There is a lot of flak and confusion surrounding the recent drama over the EU’s emission trading scheme (ETS). The price of carbon permits crashed last week when some market participants suddenly revealed they had more permits than expected. (For the scheme to be effective, permits must be scarce and therefore expensive enough to encourage emitters to invest in reduction technologies or processes.) The price then spiked when Germany announced it was rescinding its excess permits, thereby making permits scarce once again.
Meanwhile, a Scottish consultancy says that the ETS actually enabled Great Britain’s electric power generators—who make up the highest emitting sector in the country—to profit handsomely in the scheme’s first year of operation. Many believe the European Commission granted too many permits to this sector. As a result, utilities generated power using cheap, carbon-intensive coal rather than pricey, less-carbon-intensive natural gas. This allowed them to keep costs down, which, the consultants suspect, produced the alleged profits. If this is true, it will be an embarrassment for those who supported the ETS. The scheme is supposed to discourage business as usual, not reward it.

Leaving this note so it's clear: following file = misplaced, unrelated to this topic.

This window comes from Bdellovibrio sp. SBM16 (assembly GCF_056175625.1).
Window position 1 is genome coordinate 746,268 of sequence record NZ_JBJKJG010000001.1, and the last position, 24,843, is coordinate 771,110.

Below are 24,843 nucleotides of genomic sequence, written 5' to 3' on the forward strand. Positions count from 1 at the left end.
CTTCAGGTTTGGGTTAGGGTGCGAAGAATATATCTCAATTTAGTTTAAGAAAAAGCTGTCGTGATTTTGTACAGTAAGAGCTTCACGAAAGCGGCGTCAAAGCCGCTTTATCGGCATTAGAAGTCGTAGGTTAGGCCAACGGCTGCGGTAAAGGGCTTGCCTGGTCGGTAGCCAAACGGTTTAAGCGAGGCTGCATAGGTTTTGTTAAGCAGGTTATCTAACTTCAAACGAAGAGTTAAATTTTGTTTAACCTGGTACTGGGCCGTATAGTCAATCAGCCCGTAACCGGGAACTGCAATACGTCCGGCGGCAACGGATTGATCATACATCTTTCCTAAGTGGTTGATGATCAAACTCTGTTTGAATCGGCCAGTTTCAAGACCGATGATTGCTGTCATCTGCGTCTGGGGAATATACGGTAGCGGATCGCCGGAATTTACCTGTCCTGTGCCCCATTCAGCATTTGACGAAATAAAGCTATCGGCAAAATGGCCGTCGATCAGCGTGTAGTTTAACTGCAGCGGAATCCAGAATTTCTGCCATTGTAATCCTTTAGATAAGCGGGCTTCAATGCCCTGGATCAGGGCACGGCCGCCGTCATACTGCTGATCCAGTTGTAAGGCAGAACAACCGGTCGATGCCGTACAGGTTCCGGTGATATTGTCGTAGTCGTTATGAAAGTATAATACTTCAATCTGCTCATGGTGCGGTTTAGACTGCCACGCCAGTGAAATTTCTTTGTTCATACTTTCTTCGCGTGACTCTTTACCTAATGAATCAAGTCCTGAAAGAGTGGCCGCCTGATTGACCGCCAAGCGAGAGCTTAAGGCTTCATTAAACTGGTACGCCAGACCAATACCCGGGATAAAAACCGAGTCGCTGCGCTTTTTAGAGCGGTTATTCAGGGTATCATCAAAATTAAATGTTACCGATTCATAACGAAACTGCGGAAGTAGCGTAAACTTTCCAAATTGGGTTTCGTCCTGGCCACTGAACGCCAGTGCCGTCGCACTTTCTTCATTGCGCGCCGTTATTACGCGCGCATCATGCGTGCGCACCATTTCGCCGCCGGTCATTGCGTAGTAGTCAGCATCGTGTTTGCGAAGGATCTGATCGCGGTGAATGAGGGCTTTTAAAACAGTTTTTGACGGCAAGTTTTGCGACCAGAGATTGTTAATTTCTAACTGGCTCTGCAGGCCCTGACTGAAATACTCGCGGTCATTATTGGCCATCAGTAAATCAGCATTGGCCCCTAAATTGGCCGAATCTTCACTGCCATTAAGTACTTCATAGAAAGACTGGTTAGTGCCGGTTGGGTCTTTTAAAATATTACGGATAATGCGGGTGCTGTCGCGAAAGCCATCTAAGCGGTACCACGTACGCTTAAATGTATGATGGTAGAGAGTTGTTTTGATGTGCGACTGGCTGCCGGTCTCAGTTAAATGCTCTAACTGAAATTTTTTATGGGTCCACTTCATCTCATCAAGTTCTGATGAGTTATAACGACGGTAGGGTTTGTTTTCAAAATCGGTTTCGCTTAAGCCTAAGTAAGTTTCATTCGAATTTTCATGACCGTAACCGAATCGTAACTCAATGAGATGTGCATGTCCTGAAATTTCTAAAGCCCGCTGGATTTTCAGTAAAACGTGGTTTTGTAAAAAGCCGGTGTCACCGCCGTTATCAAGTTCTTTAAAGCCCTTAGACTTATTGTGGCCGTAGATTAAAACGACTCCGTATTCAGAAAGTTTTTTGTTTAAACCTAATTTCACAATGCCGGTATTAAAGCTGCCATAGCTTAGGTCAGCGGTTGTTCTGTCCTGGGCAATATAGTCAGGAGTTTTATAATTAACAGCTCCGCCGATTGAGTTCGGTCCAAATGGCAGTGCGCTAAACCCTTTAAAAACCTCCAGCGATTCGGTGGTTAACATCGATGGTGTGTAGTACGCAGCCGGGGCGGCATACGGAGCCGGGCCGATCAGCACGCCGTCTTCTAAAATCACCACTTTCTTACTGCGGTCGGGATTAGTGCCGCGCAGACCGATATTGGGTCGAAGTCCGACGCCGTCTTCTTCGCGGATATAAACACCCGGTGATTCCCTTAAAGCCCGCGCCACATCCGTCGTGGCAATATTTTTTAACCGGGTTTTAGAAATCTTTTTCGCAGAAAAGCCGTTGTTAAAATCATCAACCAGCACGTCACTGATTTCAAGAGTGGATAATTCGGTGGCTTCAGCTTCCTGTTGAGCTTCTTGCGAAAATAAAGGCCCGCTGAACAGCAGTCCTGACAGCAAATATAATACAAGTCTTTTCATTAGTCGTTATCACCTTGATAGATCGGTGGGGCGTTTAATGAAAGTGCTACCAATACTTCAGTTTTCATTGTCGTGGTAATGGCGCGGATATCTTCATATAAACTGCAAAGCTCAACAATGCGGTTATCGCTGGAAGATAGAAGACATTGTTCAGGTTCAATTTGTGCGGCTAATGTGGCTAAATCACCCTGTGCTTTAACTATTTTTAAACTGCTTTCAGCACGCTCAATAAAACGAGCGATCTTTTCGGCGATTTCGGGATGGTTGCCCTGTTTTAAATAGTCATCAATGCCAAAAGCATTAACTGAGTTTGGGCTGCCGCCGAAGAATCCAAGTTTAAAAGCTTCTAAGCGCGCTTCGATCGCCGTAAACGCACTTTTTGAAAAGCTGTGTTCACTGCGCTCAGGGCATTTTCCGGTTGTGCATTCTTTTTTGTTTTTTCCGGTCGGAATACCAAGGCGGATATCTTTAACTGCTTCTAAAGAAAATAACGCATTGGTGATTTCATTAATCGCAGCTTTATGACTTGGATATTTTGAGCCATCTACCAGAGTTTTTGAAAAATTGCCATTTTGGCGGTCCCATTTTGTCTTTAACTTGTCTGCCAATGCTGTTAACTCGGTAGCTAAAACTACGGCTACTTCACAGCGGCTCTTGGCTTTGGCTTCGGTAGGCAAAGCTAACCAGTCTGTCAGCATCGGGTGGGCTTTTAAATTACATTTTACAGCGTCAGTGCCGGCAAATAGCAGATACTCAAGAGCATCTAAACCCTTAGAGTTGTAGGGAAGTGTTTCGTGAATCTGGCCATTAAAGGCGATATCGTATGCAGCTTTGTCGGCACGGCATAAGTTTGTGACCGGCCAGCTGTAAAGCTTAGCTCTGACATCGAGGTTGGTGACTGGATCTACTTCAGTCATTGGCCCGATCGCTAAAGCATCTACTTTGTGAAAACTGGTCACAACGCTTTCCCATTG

All of this points to problems in the way permits are allocated and reported. I have already mentioned the European Commission’s possible over-generosity in approving some countries’ emission forecasts (the so-called National Allocation Plans, or NAPs). Some feel permits should be allocated by auction rather than handed out for free, as they were in Phase 1 of the ETS. Others want an investigation into the late reporting of the excess permits.
This will produce a new round of political and bureaucratic wrangling, but these issues will be resolved. The fundamental problem is the yawning gulf between the (too-low) carbon price in the ETS-covered sectors and the carbon tax that will be required to reduce emissions in the non ETS-covered sectors. Many people feel existing taxes on gasoline are already too high. Over-generosity with the NAPs keeps the gulf wide. Look for the EC to tighten the allocation rules.